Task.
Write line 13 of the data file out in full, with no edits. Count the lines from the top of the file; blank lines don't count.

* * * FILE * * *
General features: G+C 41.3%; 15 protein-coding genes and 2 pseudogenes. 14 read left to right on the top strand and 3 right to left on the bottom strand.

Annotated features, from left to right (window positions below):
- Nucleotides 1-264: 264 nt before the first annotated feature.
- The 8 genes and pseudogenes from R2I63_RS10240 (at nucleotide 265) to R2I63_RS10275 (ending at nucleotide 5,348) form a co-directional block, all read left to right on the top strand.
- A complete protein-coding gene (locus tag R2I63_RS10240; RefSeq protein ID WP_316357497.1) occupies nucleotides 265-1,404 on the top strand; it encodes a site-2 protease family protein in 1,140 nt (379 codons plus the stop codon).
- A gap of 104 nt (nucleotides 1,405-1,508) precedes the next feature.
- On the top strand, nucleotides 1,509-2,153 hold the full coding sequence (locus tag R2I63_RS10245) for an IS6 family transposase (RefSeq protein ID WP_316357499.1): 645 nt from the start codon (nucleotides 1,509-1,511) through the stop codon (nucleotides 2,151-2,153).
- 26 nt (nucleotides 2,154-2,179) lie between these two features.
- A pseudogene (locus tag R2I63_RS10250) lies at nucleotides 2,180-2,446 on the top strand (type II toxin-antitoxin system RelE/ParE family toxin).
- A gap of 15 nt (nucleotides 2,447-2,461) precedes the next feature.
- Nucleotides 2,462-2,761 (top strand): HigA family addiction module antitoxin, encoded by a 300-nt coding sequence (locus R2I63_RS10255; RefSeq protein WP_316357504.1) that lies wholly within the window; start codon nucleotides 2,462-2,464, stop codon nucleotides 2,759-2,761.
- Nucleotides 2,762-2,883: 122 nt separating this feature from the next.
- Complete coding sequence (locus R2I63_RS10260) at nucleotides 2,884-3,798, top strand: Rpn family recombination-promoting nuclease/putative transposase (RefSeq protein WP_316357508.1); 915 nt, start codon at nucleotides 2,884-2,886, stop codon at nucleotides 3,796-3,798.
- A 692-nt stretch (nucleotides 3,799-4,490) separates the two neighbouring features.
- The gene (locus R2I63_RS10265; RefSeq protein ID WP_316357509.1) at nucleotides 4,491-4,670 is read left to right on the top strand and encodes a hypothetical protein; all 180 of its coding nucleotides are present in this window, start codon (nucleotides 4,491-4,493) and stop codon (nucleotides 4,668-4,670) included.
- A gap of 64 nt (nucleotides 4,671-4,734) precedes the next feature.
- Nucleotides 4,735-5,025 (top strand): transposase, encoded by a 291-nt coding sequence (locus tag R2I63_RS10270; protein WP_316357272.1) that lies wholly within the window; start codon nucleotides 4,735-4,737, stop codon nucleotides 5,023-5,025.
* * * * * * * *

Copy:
- Complete coding sequence (locus R2I63_RS10260) at nucleotides 2,884-3,798, top strand: Rpn family recombination-promoting nuclease/putative transposase (RefSeq protein WP_316357508.1); 915 nt, start codon at nucleotides 2,884-2,886, stop codon at nucleotides 3,796-3,798.